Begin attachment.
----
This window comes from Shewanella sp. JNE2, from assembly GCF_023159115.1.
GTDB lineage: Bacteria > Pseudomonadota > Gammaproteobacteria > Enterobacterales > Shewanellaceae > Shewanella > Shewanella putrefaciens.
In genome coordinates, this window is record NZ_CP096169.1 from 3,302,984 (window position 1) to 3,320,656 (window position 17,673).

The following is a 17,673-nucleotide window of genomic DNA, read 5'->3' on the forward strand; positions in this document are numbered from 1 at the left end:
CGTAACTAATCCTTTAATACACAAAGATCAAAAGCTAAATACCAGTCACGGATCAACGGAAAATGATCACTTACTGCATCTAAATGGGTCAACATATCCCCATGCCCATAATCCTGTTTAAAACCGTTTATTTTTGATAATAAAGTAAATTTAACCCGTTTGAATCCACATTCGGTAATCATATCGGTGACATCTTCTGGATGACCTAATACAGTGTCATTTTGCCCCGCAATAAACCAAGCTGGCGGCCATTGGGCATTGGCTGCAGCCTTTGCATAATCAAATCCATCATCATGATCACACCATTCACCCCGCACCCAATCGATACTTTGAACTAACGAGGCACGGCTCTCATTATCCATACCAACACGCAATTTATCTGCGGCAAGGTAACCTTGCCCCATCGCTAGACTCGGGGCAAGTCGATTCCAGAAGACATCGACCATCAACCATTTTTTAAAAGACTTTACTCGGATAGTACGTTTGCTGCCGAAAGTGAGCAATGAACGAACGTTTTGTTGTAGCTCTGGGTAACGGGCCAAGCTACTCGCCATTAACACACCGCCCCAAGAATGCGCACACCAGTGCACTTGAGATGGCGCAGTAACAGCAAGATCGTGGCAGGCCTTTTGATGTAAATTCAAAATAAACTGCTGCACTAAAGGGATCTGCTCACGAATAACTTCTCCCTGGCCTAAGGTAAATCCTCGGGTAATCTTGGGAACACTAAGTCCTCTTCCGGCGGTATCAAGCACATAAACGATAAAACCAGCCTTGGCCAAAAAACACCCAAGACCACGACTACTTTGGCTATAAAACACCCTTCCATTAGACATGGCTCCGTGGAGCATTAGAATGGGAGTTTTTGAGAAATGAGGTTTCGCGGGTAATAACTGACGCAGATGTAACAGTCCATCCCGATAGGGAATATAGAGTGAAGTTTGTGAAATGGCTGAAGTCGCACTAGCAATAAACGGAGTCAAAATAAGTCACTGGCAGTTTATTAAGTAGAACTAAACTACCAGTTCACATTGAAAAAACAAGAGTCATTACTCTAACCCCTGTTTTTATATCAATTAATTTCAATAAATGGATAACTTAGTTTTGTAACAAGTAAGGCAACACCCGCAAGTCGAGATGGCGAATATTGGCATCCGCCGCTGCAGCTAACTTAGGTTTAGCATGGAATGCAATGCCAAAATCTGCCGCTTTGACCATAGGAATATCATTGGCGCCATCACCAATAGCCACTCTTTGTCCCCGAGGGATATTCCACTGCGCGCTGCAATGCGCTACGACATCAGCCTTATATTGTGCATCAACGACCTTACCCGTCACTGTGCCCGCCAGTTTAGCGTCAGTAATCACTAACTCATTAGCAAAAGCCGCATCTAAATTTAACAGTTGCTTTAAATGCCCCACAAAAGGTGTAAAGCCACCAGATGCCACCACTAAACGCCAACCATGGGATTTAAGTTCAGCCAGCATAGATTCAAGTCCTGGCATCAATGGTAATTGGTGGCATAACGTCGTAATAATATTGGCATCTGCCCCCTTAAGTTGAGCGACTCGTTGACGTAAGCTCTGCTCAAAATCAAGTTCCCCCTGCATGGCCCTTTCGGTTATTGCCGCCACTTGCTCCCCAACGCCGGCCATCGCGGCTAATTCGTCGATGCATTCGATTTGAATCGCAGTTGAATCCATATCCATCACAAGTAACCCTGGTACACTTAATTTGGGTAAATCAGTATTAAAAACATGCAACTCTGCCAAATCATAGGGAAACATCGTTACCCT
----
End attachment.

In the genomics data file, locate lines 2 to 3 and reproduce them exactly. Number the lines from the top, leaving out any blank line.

GTDB lineage: Bacteria > Pseudomonadota > Gammaproteobacteria > Enterobacterales > Shewanellaceae > Shewanella > Shewanella putrefaciens.
In genome coordinates, this window is record NZ_CP096169.1 from 3,302,984 (window position 1) to 3,320,656 (window position 17,673).